Union chiefs have called for Reach plc to extend the timetable of its consultation process in relation to hundreds of planned job cuts affecting journalists.
The National Union of Journalists has written to the publisher to call for the extension as it seeks to “minimise” the number of jobs lost as part of the cuts.
Reach is planning to cut around 550 roles across the business, more than 300 of are understood to be editorial and circulation posts.
The NUJ’s group chapel at Reach says it is aiming to prevent compulsory redundancies among members and improve the existing “inadequate” minimum-payment redundancy scheme currently on offer to those working in the Local World subsidiary.
In a letter to Reach, the chapel has called on the company to immediately extend the timetable “to allow for more meaningful and reasonable collective consultation with the employee representatives”.
Chris Morley, Reach NUJ national coordinator, said: “The enormous challenge of recent months for our members, working against incredible obstacles thrown up by the pandemic, to produce quality journalism is now turning into a struggle to remain their community’s journalistic champion.
“From the soundings we have taken since the announcement to the City of these big job losses, members have not bought into this vision that they believe threatens to weaken the company’s core revenue producer, print, still further.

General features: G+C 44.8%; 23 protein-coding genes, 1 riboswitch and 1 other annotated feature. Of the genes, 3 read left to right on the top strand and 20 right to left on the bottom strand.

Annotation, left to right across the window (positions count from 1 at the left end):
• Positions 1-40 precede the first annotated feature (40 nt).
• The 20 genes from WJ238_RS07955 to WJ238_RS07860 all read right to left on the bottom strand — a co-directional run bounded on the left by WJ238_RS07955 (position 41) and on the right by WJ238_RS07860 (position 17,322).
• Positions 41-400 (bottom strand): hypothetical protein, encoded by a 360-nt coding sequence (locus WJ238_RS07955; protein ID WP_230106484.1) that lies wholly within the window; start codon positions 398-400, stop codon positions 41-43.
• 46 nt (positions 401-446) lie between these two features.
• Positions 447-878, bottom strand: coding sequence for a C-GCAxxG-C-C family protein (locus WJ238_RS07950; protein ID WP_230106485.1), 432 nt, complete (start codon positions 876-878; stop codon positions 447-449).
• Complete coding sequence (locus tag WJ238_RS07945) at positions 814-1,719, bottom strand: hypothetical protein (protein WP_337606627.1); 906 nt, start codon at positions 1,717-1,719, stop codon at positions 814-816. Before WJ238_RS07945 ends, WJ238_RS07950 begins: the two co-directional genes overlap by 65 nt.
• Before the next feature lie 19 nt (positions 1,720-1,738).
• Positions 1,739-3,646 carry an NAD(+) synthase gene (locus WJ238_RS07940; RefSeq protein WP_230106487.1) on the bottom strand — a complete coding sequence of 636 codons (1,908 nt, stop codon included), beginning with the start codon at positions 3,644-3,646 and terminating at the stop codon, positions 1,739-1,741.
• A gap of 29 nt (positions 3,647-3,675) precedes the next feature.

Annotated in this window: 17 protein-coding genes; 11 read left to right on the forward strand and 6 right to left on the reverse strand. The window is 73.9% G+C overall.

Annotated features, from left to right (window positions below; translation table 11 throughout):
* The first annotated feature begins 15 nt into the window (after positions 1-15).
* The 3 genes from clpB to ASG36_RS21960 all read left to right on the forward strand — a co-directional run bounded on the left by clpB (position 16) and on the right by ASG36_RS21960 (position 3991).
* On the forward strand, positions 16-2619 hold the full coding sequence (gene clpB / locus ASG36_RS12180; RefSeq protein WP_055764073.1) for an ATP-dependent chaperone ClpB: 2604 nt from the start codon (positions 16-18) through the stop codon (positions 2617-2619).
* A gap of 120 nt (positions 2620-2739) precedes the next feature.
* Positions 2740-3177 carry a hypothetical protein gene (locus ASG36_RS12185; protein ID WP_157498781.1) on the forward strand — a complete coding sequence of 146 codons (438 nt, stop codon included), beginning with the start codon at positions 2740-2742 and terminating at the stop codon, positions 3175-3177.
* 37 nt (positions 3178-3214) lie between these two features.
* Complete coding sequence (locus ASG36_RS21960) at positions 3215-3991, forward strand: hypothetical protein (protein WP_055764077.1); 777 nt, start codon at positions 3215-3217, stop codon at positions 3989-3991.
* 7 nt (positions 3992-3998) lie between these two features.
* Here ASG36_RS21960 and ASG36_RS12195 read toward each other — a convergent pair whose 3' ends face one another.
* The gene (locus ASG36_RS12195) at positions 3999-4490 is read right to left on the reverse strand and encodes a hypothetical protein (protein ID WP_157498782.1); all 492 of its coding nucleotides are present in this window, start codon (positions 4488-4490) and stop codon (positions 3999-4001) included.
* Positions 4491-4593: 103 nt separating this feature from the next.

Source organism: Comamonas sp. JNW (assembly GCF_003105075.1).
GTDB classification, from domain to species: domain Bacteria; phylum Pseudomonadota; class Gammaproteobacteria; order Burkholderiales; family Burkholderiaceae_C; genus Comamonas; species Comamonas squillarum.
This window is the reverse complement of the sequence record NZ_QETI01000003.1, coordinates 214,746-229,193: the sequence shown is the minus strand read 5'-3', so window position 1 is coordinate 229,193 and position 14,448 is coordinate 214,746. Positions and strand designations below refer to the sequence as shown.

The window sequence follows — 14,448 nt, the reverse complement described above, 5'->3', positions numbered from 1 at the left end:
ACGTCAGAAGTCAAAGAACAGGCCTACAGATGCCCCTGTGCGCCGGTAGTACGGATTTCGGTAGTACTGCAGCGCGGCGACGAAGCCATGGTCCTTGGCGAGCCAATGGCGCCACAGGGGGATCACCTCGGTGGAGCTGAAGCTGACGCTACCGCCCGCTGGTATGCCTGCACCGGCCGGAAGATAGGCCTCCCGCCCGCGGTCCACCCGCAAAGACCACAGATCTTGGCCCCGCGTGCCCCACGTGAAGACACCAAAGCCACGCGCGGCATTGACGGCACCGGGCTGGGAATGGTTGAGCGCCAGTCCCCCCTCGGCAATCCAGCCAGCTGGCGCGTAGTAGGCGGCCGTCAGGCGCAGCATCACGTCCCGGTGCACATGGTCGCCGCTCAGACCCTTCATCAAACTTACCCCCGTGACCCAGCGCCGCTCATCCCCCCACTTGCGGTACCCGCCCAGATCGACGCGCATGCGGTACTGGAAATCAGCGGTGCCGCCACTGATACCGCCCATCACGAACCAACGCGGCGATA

“The jury is still out on the company’s overarching digital strategy ever producing the money it needs to.
“Our members want the company to succeed but they want to be treated fairly and decently and if they are staying with the business, they want to have good conditions where they are not being put under undue pressure to deliver unreasonable expectations.”
Martin Shipton, Reach NUJ group chapel FoC, added: “During the collective consultation, NUJ reps will be seeking to minimise job losses, arguing that there should be no compulsory redundancies and insisting that quality journalism is the key to the group’s future bring a success.
“The ‘one trick pony’ business model based on increasing the number of digital page views has not fulfilled its promise and the group should be investing in its newspapers, which continue to provide the bulk of its revenue.”
The NUJ has previously estimated 22 editorial staff will lose their jobs in Bristol and Somerset, along with 15 in Cardiff and Swansea.
It has also claimed 20 journalists have been put at risk of redundancy in North Wales, along with 10 in Burton.
Five editors have so far left the business since the restructure was announced – the Bristol Post’s Mike Norton, Liverpool Echo’s Alastair Machray, Leicester Mercury’s George Oliver Martin Tideswell, of Stoke daily The Sentinel, and the Daily Post’s Andrew Campbell.
Reach has declined to comment on the NUJ’s statement.